The eight silk brocades are a set of Qi Gong exercises meant to work and warm up muscles groups commonly used throughout the day. Especially the legs, hips, and back. I tend to use them as cool down exercises after a longer Tai Chi workout, see Long Yang, but the movements are also quite nice in the morning to wake up.
Eight Silk Brocades
Perform each exercise eight times breathing slowly. The mouth should be closed and your tongue should lightly press on the roof of your mouth. You should only take the movement to 70-80% of your maximum and you should not overextend or lock out your joints.
A Note on Breathing
Your breath should become a focus only after you commit the exercises to memory and don’t need to focus on the mechanics of your movements. In general, inhaling means the movements are coming back to the center of the body and exhaling means the movement should be moving away from your center. You should also raise up your stance slightly when you inhale and sink down slightly when you exhale.
The hardest part is that your breath should drive the movements and not the other way around. It is easy to think, “I move my hands apart and exhale” when it really should be “When I exhale, I move my hands apart”. Your breath dictates your speed.
1. Two Hands Hold up the Heavens
Stand in a neutral stance. Slowly bring your hands up, joining them together at about eye level, and continue raising them upward until they are interlaced high over your head with palms facing the sky. Slowly release letting your arms drop down to your sides ready to begin again.
2. Separate Heaven and Earth
Slowly bring your hands up but when they are a chest level push one hand down, palm down, and raise the other hand to the sky, palm up. Slowly circle your hands out to the side and around until they have traded positions. Then let the hands drift close, chest level, like you are holding an imaginary ball and do the same on the other side.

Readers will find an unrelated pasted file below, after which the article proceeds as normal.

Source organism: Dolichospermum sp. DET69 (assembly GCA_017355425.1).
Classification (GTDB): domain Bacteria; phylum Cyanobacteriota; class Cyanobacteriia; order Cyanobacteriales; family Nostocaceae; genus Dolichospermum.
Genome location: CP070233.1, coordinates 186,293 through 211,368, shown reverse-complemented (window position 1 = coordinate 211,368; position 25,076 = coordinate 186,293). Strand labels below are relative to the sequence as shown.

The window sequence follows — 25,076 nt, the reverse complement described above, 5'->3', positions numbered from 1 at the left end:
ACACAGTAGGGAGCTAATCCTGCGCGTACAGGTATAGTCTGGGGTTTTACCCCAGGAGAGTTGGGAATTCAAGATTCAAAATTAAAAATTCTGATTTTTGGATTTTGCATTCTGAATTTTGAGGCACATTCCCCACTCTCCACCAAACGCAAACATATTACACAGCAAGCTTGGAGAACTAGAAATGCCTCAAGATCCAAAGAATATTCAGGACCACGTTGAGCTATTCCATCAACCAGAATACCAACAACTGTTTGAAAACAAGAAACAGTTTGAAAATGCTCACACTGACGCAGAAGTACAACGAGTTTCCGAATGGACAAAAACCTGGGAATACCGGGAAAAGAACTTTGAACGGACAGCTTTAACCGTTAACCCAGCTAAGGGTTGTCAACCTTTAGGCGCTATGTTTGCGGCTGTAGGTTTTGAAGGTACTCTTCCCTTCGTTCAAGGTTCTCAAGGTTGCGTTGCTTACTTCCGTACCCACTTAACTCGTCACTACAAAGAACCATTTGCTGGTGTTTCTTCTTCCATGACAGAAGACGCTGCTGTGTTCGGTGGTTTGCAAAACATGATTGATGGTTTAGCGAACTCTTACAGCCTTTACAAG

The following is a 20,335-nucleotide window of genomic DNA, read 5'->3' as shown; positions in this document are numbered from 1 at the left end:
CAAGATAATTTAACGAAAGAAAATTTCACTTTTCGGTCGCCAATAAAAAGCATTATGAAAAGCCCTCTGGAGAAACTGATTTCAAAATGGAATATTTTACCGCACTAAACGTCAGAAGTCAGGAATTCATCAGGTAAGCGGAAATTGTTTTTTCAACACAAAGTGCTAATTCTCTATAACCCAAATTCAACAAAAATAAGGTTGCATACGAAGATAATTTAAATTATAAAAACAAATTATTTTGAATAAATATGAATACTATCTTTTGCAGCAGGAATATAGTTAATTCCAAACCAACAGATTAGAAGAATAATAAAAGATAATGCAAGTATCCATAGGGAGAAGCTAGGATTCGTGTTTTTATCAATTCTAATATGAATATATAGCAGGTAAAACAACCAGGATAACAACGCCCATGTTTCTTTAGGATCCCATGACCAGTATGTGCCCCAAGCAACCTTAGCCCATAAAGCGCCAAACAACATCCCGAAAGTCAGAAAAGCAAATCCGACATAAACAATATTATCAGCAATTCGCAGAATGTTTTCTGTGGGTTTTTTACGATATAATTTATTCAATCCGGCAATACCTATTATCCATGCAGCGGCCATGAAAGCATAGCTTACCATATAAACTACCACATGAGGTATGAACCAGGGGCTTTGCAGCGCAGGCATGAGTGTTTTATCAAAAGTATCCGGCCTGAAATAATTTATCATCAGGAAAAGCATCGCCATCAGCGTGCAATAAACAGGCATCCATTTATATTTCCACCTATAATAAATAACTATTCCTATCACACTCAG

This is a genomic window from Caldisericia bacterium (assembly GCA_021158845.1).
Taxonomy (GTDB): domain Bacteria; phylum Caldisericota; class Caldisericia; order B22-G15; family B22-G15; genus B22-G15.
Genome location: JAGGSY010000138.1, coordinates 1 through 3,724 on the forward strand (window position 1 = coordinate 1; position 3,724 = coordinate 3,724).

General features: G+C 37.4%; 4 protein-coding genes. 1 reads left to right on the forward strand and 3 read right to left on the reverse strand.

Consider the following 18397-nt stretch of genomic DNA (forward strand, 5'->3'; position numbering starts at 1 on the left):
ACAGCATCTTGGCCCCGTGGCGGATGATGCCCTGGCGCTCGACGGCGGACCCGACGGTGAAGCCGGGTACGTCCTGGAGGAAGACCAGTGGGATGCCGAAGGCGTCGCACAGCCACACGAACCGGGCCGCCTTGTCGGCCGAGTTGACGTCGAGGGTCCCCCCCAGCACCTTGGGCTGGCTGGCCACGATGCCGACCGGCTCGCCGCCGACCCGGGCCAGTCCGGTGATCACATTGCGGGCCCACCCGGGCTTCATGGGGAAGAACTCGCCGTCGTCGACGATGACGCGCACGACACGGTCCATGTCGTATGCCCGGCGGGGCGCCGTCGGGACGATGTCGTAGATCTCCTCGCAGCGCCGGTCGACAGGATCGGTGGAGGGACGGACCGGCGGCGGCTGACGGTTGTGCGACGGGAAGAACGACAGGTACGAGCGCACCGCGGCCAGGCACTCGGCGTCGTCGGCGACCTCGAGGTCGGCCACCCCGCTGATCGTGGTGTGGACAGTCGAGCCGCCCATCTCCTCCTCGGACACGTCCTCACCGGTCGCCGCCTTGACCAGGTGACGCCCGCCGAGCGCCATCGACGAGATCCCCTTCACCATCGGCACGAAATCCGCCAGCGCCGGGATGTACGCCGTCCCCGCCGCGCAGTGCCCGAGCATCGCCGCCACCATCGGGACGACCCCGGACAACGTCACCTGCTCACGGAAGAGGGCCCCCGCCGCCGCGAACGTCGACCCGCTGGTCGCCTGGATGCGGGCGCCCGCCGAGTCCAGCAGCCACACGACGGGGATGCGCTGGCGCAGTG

3. Drawing the Bow to Shoot the Eagle
Feet out wide, slightly more than shoulder length, with knees bent (a horse stance). Alternate a shooting the bow motion using the waist to twist side-to-side. Make sure your knees remain over the ankles and not twisting inward or over-extending forward. If they are, you need to adjust your stance. One set is considered “shooting” both left and right.
4. Wise Owl Looks Backward
Start in a neutral stance and then look back over the shoulder. As you do so turn your palms to face outward. When you return to look front your palms will return to normal facing to the back. One set is considered looking both left and right.
5. Shake the Back and Wag the Tail
Stand in a horse stance, placing your hands on your thighs. Starting with one corner bend forward, look down at the ground and then move from your waist to the other corner. Like you are trying to find a set of keys lost in the grass. When you reach the opposite corner from where you started bring yourself back up, gazing at the horizon. One set is considered looking both left and right.
6. Pull Down the Sky and Hold the Feet
Start in a neutral stance and let both hands float upward. When they are high overhead turn your palms to face you and bring them back down to settle on your lower back. With your hands trace down the back of your legs, bending at the waist as you do so. Go as far as you can and pause. To come up, bend your knees and pretend to sit back onto a stool while looking up at the sky.
7. Punch Forward with an Angry Gaze
In a horse stance punch forward, alternating sides.
8. Bouncing on the Back to Relieve illness
This begins with a fold with the body and then a rounding up as you bring your hands overhead. Then if you are comfortable take a moment to bend back even further into a slight backbend. Then let your hands drop to your sides and roll up on your toes. Then drop your heels to begin again. You can do a small hop if you are comfortable with it.
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